Better a health insurance reform bill which can be fixed than a health insurance system which cannot.
Those who think that Republican proposals can ensure coverage at reasonable prices by enabling competition across state lines are promoting a race to the bottom. Companies will issue policies from states with the weakest regulations, at perhaps lower costs but with certainly much less coverage, and still deny coverage to those with pre-existing conditions or cancel it to those with post-coverage illness or injury. Tell me again: why do the Republican offer this suggestion at this late date? (I guess it goes along with their new-found commitment to fiscal responsibility after the Bush “surge.”)
I have noticed how well the free market works in restricting itself rather than expanding itself—not. I cannot figure out why even niche policies do not exist for those willing to pay extremely high premiums for their pre-existing conditions. Part of the answer cannot be economic but must be cultural.
My guess is that Republicans fear this reform bill because it will work, it will discredit the view that government cannot do anything right at reasonable cost, and it will reveal that Republicans make no sense and care about nobody but the rich.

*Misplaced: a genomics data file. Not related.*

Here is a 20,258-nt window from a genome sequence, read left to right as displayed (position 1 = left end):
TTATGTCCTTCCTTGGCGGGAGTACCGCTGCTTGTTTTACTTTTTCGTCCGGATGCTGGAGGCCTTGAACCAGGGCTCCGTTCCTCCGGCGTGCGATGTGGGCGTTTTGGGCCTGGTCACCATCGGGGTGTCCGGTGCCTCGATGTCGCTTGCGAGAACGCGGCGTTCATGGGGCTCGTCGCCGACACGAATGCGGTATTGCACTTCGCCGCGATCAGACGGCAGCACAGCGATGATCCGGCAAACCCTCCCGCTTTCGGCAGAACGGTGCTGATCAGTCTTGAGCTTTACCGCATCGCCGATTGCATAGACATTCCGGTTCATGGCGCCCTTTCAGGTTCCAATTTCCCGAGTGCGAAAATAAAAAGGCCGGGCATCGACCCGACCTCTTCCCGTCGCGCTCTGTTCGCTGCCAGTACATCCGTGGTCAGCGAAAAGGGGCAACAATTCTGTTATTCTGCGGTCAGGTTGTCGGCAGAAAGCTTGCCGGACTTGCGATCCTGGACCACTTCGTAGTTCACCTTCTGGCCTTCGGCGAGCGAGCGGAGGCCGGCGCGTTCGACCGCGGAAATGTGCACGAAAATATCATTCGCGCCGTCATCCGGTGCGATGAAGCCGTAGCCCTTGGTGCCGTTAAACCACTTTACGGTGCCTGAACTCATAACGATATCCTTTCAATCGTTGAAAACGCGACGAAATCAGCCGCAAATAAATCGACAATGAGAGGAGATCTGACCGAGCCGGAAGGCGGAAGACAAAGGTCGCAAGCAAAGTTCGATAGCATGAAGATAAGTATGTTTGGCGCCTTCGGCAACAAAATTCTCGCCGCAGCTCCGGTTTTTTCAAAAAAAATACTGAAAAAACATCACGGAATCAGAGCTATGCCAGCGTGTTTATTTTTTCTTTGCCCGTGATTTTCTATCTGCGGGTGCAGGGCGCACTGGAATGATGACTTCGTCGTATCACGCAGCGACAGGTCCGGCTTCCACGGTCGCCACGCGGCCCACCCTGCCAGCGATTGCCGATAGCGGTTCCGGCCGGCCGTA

If the bill passes, the Republicans may relentlessly try to undo it, but only as a campaign tactic. Even if they were to get control of both chambers of Congress in the fall elections, they would have to get a two-thirds majority in each to override a certain Presidential veto. Moreover, once the politicking is past, the public will not care (a) about past politicking on the subject and (b) for Republican reminders of what they want to forget. Finally, as the benefits start kicking in, not least with the ability of those denied coverage to get it, most people will realize that the Republicans were not acting for any interests by those of their corporate campaign contributors. All of which shows how tin-eared the Republicans are. But I am not going to advise them not to do what will likely prove damaging to them.
BTW, I attended a local Republican candidate’s confab cum fundraiser with doctors on the subject. The campaign refused to give me a copy of its AV tape. Why? One doctor objected to the Obama plan because it would limit doctors to an annual earned income of $175,000. Poor poopsies! Bruised egos and their sense of entitlement. Another complained that it did not cut costs but wasted resources on those whose terminal condition was a lengthy requiring expensive treatment to prolong life. Such doctors seem mindful of the price of everything and the value of nothing, ironically, including human life. “Death panels” everywhere, even on the right! Call for Sarah Palin! But I was impressed that others expressed a desire to provide medical services to the neediest no matter what. Some troops seem to have a better sense of public service than their leaders, actual or prospective.